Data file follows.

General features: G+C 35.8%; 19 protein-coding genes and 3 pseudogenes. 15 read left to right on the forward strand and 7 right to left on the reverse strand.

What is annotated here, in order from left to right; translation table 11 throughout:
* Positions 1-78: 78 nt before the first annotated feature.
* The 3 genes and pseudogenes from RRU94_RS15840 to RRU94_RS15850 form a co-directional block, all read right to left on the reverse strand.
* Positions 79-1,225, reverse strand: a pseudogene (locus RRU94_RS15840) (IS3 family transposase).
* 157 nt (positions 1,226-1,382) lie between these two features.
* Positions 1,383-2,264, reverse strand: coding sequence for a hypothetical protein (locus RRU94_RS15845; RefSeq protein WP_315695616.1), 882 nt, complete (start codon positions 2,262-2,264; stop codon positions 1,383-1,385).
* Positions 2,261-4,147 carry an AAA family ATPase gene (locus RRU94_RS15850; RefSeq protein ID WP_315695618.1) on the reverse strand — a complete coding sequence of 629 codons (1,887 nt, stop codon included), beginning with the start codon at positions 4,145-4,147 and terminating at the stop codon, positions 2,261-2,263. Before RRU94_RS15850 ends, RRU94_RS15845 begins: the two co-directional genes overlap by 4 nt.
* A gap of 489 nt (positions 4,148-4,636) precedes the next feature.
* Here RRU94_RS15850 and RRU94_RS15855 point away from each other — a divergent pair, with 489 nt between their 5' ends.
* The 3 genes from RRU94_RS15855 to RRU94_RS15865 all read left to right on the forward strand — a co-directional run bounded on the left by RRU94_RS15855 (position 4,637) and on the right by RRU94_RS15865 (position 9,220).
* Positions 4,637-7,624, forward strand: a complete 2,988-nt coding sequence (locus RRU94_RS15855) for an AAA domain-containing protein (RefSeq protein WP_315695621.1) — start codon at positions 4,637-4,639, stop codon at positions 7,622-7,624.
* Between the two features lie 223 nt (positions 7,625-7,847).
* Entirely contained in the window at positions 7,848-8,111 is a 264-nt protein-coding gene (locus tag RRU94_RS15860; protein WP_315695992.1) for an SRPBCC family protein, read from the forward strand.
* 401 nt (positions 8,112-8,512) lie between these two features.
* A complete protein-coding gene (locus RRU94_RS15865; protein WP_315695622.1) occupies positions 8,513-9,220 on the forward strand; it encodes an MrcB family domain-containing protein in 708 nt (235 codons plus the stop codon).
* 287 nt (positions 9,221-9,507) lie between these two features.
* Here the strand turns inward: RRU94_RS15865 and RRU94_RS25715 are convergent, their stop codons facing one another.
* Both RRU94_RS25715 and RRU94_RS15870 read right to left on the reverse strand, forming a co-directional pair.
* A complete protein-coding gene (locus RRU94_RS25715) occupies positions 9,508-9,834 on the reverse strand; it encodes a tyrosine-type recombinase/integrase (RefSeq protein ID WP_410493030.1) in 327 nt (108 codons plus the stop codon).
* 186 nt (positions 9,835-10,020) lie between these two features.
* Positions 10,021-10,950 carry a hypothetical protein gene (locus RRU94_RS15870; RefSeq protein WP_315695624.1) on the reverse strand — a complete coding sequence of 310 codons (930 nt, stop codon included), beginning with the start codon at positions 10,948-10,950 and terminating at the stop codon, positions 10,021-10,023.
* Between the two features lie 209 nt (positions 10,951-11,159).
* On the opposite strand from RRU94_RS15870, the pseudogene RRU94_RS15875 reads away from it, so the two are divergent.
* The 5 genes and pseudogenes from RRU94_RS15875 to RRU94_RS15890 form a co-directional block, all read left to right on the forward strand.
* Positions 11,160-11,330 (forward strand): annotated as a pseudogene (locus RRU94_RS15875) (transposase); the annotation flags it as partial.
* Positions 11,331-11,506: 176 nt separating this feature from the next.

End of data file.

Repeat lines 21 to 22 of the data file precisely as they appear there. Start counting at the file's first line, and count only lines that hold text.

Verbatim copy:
* 186 nt (positions 9,835-10,020) lie between these two features.
* Positions 10,021-10,950 carry a hypothetical protein gene (locus RRU94_RS15870; RefSeq protein WP_315695624.1) on the reverse strand — a complete coding sequence of 310 codons (930 nt, stop codon included), beginning with the start codon at positions 10,948-10,950 and terminating at the stop codon, positions 10,021-10,023.